Save On Meats

“Our meat counter was the longest you’d ever seen. We had 50 clerks and 25 meat cutters. For a while, we even had a bakery. And we had this diner, which was an oddball thing to do.” - Al DesLauriers, former owner of Save-On-Meats


Located on the once bustling Hastings Street corridor, Save on Meats has welcomed the residents of downtown Vancouver since 1957. Starting as a full service butcher shop, owner Al Des Laurier later added a lunch counter, home to the legendary cheese burger, and a grocery store converting a butcher shop into a community hub. After a short closure in 2010 with Al’s retirement, the updated east side icon reopened to again serve the community with entrepreneur Mark Brand, who shared Al’s community vision. The iconic “flying” pigs neon sign was the creation of Wallace Neon’s art director who retained the 1940s-era revolving sign. The new sign adds new lettering along with the famous pigs.


Early Days
When Save-on-Meats first opened its doors on August 29, 1957, it joined a thriving business street, with neighbours such as the Pierre Paris boot company, the White Lunch, Woodward’s and Wosks appliance store. Entrepreneur Sonny Wosk founded the business, hiring a young Al DesLauriers to run the meat department with a promise to sell the operation to him one day. When Wosk was ready to sell in 1980, DesLauriers took ownership, operarating the landmark diner and butcher shop until he retired in 2009. In 1960, the well-loved lunch counter, home to the legendary cheeseburger, opened with 33 orange stools set in a triple-horseshoe counter topped in bright yellow laminate at the back of the store. In later years, a grocery joined the coffee shop inside the store. “The reasonably priced fast food made Save-on-Meats a neighbourhood gathering spot and multifunctional retail outlet,” writes Katherine Burnett. “The diner/café was not fancy, but served hot coffee and filling meals.” At its height, Save-on-Meats had 75 staff in the meat department. It was one of the few businesses to survive the economic and commercial decline of Hastings Street.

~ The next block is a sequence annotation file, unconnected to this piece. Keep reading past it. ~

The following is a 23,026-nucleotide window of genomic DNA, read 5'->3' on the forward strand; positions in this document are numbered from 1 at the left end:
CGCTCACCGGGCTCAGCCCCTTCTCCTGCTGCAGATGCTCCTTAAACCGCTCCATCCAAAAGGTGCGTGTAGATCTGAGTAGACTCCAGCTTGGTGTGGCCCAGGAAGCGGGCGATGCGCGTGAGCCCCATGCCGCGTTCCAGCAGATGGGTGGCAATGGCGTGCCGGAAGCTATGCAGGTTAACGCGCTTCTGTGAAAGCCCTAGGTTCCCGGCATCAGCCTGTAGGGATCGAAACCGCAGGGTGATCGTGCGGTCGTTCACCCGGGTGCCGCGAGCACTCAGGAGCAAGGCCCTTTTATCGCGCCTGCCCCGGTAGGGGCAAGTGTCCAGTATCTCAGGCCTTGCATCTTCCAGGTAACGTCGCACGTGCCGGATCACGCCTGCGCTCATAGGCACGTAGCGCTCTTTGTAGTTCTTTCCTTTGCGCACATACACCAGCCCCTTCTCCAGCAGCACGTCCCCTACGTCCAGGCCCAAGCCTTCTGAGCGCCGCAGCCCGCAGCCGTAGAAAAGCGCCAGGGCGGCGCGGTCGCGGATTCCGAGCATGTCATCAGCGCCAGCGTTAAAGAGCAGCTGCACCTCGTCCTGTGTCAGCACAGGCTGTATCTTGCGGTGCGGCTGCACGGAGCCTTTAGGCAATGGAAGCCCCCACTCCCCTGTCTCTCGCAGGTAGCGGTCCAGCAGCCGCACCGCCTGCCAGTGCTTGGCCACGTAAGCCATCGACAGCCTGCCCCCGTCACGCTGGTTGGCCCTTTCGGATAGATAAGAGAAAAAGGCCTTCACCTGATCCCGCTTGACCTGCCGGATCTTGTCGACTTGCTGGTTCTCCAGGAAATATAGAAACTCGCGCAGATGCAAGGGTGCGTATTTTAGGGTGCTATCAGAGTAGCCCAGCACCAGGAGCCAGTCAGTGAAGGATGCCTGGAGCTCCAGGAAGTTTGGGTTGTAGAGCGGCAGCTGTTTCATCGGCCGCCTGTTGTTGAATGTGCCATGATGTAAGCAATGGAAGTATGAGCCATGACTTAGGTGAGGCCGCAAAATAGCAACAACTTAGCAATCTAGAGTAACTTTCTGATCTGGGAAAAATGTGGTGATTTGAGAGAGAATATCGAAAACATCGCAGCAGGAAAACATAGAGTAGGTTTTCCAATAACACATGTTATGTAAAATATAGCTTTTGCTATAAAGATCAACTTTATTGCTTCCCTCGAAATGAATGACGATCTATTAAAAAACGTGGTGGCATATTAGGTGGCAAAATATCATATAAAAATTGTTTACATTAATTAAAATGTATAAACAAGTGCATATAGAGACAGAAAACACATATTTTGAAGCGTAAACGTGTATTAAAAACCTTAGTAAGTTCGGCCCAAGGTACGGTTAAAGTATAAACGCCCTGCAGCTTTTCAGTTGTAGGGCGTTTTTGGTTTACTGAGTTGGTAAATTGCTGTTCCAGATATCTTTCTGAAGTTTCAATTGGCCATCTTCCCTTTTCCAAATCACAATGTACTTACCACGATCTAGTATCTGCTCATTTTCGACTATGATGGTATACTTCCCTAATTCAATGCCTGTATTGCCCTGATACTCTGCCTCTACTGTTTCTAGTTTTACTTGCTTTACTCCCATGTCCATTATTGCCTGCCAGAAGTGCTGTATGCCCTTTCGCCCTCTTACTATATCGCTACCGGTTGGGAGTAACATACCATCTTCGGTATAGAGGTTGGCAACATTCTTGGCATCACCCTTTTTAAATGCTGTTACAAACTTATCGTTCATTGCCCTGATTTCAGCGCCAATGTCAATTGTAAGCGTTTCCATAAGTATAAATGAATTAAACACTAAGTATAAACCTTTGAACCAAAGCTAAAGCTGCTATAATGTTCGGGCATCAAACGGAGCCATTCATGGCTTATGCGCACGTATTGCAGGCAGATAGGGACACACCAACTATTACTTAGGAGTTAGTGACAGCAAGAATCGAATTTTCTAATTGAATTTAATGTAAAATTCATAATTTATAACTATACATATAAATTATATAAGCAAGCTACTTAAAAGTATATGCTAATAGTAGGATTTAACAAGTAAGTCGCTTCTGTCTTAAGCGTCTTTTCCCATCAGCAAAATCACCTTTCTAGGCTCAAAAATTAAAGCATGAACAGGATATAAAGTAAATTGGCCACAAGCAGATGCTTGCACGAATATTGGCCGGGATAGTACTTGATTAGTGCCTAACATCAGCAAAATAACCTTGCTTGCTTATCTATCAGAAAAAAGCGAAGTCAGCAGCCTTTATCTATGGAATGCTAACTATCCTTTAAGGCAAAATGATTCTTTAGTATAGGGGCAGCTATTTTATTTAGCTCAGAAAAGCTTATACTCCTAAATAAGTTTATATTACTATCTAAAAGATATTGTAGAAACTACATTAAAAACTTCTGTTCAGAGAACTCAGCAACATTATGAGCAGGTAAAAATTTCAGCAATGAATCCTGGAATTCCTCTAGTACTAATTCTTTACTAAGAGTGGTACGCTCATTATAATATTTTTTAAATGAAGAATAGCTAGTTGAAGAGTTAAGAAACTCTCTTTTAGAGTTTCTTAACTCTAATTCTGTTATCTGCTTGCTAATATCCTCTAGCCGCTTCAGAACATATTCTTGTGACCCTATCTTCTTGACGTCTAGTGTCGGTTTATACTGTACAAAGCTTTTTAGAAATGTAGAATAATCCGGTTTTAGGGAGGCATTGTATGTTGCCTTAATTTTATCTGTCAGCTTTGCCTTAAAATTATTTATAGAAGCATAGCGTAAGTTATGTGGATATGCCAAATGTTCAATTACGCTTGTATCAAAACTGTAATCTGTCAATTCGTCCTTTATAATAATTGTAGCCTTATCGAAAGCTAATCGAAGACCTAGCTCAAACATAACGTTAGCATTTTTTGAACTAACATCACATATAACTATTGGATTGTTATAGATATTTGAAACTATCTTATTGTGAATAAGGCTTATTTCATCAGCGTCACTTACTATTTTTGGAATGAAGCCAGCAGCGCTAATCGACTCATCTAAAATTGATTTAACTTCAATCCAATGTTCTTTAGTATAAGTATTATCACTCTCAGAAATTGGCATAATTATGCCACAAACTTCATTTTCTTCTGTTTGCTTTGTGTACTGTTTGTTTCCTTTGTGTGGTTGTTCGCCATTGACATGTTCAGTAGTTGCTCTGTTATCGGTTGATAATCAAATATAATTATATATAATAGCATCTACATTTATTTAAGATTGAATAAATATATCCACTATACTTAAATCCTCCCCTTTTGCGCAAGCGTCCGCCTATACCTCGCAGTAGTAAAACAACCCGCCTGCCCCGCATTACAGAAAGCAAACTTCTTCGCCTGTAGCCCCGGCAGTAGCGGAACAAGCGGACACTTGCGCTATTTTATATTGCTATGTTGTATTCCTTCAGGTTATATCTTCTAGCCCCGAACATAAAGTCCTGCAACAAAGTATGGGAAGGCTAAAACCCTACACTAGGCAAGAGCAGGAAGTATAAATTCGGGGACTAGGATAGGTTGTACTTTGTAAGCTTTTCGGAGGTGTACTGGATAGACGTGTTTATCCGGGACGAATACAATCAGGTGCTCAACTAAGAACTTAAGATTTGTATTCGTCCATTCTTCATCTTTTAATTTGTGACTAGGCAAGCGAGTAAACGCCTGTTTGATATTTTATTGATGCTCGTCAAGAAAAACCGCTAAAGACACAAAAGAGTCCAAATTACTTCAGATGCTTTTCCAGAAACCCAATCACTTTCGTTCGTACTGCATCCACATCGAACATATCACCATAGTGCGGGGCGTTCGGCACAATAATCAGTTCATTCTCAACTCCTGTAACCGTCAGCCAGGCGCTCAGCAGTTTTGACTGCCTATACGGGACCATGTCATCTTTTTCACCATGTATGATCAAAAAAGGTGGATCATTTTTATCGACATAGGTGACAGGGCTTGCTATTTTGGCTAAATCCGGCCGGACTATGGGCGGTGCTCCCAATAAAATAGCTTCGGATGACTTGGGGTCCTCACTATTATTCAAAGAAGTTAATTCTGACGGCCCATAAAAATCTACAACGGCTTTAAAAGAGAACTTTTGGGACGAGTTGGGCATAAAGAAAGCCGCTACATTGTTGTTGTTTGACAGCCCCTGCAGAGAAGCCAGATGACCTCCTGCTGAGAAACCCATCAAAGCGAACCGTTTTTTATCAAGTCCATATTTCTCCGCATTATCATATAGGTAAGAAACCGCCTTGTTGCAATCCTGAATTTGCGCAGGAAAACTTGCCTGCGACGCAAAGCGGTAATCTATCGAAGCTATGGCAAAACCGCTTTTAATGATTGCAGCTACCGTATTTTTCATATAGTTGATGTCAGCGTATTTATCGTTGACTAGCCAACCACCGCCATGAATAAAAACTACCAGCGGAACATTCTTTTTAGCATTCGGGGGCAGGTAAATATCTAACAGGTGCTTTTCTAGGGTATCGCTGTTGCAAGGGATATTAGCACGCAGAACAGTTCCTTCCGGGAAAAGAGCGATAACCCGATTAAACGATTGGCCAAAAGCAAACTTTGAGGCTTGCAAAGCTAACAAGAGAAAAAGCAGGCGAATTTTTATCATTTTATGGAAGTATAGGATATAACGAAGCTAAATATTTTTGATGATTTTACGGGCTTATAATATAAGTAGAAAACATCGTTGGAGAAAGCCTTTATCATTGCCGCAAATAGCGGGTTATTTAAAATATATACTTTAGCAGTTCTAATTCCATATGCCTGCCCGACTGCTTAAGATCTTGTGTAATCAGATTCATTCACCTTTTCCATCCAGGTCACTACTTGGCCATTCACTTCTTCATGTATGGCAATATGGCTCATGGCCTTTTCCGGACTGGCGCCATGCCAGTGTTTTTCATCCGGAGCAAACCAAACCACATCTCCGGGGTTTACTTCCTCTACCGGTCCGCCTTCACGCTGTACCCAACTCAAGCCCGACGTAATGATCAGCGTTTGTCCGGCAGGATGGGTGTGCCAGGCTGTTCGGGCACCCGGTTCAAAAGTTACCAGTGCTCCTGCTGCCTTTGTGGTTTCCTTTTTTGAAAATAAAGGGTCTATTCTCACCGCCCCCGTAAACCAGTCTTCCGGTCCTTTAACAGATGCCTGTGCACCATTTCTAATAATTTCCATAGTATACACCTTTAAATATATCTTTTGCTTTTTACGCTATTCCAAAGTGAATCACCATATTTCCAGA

History of the Building
The four-storey building at 43 West Hastings dates back to 1891. Prior to hosting the butcher shop, it was home to Jones Tent and Awning – a Vancouver company which sold tents, camping gear, outdoor clothing and awnings. 

The Flying Pig Neon Sign
The iconic” flying” pigs neon sign was created by Wallace Neon’s art director Frank Dunlap who managed to reuse the 1940s-era revolving portion of the former Jones Tent and Awning sign and add the pigs. The sign was just one of hundreds that lit up Hastings Street – then Vancouver’s main shopping and entertainment district. Today it is one of the few original survivors of Vancouver’s anti-neon campaigns from the 1970s.

A New Era
After sitting empty for nearly two years, Save-on-Meats was re-opened in 2011 by restaurant entrepreneur Mark Brand, who co-owned nearby restaurants Boneta, The Diamond and Sea Monstr Sushi. The revitalized Save-on-Meats includes a take-out window, a cafe and a butcher shop on the main floor. The upper floors contain a bakery, a linen and cleaning business staffed by neighbourhood locals, and a rooftop garden to supply produce for the diner. Brand introduced a number of social enterprise programs, including a partnership with Vancouver Community College to host skills training and a small business incubator, and a token program that distributed 80,000 tokens to community members, organizations and residents, which could be redeemed for a free meal.  The revitalized restaurant has been featured in three reality TV shows: The Big DecisionGastown Gamble (which aired on the Oprah Winfrey Network) and Diners, Drive-Ins and Dives. 

Sources / Read More

Media & Photos


43 W Hastings St.


49.28196952086876, -123.10602164418032

Your Stories!

Why do one or more of VHF's PTM sites matter to you? Tell us your story or help us with more information. Please note that your story may be used in an edited form in the "Community Stories" section. Thank you!